But why statues? Why something that is essentially humanoid? I guess my brain is struggling because their size makes them 'wrong', in a way that isn't entirely rational; but it's trying to protect me and repel the alien. It's doing a Turing test, only based purely on size rather than wit or wisdom. Category error. Unexpected item in bagging area.

It is often the case that we are drawn to the massive and incomprehensible to find a sense of awe and, ultimately, peace. We find a sense of perspective and in that our own place in the universe by drawing close to the ocean; the mountain; the chasm. I too feel that draw; and whilst the surge of waves or the vertiginous precipice can thrill and unnerve at times, they never cause this level of disquiet. We all need those moments of context, when we feel reduced to the infinitesimally small beings we really are; yet at the same time we feel embraced by the magnificence around us.

Just so long as that embrace doesn't have stony arms, wings, or a very large illuminated nose.


Thursday, September 17, 2015

Syria


I have cried for them:
In the night, waking, to find
tears upon my lashes
a sob welling up from the depths.
A film reel flickering frame by frame –
The wailing toddler; the despairing women;
The men, lost to indignity
The young boy, rescued from the waves
too late.
I hold them up to a seemingly dispassionate 
gaze; and remember 
that even Jesus wept.















Monday, September 07, 2015

Forever Autumn


 Hooray! Season of mists and mellow fruitfulness! Of new pencil cases and blazers with plenty of growing room! Of seeing your breath in the cold morning and dying of heat exposure on the bus home! Hooray for new terms, new clothes, new seasons of your favourite TV shows! For being allowed to cover your pasty legs with woolly tights! Hooray hooray for everything shiny and unscuffed and full of possibilities! And just when it all starts to look a little bit shabby, it will be time to scatter a layer of glitter over everything and call it Christmas!


I can't be the only one who succumbs to this air of possibilities every year. It's an awfully long time since I started a new school term, but the legacy lives on (being married to a school teacher surely helps). Let's face it, January is a rubbish time to start afresh - we feel jaded and overstuffed from the Christmas excesses, so detox makes sense - but at a time when the temperature and the short days scream 'Eat! Hibernate! Return to your burrow and do not attempt any activity for at least 3 months!' it's hardly a cheering prospect to start the whole 'eat-cabbage-do-yoga-run-plenty-drink-carrot-juice' fiasco.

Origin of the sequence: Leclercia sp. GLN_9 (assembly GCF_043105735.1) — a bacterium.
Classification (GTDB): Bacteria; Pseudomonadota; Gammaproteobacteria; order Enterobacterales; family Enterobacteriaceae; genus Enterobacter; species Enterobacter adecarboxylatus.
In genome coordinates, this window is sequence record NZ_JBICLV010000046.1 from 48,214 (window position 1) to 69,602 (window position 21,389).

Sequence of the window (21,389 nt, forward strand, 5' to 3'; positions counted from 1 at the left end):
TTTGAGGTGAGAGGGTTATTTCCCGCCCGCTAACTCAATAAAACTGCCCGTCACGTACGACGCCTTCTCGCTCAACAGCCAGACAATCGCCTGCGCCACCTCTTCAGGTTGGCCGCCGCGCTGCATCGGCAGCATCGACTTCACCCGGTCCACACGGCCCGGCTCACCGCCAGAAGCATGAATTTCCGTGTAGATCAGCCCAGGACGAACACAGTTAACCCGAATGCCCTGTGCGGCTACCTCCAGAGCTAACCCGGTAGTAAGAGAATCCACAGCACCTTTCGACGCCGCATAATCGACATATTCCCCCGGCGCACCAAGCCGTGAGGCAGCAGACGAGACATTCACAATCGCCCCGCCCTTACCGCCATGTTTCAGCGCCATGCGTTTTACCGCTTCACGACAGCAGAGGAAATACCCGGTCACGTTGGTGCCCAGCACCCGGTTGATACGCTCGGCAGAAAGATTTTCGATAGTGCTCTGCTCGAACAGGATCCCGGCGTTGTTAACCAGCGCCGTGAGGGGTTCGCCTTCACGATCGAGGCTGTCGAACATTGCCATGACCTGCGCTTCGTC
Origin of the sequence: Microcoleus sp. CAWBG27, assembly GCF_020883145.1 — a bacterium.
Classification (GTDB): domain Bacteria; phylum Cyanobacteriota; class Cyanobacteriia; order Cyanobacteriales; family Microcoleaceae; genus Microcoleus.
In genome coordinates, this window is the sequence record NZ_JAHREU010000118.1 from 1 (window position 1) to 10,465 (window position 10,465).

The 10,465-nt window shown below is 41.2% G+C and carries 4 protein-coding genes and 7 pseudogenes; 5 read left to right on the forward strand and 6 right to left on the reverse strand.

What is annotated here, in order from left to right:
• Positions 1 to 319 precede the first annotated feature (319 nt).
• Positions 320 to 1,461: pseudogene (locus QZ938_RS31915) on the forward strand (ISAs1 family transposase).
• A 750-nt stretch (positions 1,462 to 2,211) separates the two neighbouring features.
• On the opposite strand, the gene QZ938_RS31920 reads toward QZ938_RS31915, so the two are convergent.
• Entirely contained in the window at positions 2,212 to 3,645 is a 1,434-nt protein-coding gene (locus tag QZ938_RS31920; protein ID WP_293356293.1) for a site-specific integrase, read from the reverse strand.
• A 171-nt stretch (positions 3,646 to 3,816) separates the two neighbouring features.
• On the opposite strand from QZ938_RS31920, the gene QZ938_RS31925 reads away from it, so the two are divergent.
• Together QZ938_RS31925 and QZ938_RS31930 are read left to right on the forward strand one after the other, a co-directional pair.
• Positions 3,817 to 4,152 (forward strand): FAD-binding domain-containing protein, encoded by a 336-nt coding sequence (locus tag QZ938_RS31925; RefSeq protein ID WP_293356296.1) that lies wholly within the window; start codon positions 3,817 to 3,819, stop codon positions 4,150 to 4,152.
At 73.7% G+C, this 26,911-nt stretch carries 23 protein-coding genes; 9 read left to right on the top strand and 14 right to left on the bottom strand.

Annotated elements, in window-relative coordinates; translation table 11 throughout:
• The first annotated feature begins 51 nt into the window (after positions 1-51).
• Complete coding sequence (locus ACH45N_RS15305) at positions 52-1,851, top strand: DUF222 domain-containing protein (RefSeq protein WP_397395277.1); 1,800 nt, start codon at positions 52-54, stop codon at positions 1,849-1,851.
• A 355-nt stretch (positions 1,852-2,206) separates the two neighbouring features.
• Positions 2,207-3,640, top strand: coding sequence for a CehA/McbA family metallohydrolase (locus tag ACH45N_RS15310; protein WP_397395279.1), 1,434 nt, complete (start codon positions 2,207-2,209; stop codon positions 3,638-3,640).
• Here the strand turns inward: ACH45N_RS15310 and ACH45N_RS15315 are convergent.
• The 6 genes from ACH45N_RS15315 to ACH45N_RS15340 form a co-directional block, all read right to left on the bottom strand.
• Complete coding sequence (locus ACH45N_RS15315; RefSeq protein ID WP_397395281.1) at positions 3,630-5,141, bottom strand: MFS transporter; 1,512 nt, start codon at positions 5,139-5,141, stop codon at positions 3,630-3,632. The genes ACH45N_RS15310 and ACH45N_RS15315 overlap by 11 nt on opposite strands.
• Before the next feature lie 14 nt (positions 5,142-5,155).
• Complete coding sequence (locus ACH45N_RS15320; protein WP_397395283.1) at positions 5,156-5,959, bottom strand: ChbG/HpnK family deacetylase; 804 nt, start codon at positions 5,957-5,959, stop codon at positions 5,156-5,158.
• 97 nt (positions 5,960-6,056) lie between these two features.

But in September, I have returned from a relaxing holiday - as have most of my friends - and I feel ready to sharpen my pencils and don that school tie. I want to learn; to try new recipes; to be sociable; to get out in the countryside; to be creative, and a little bit marvellous. And that feeling usually lasts until, ooh, I don't know...next Wednesday? Until the pressures of work combine with a sense of rhythm that quickly tips into routine. And I get to late November - when the pressure to start writing Christmas cards and making a cake takes over - and realise that, once again, it's all slipped away.

SO...how to keep the misty mellowness a bit longer this year? Here's my 'New Term Resolutions'...

1. Take up a new hobby, and be realistic about how much time there is in the day. Try to advance your skills a little each week. Tell at least one other person, and SHOW them what you've achieved. A bit like creating your very own parents' evening.
2. Keep a journal / pinterest board of what you have written / made / photographed etc. In other words, homework.
3. Cook using seasonal produce and try a new recipe or a new ingredient each week. Buy local to get that holiday buying from the local market feeling.
4. Book ahead - theatre, music, exhibitions etc - instead of just reading the reviews and thinking, 'that would have been good'.
5. Plan for breaks away, including next year's holidays - but don't forget to enjoy where you are now, you chose it for a reason.
6. Get out and kick leaves, feed ducks, stomp in the mud and eat pub lunches.

The cold season is not my friend, and I spend a lot of winter worrying that one or more of my digits will drop off. This year I am determined that it won't get me down. So bring on the roaring fires, the fluffy slippers, the mulled wine and the mittens. C'mon, winter - I'm ready for you. But let me enjoy autumn first.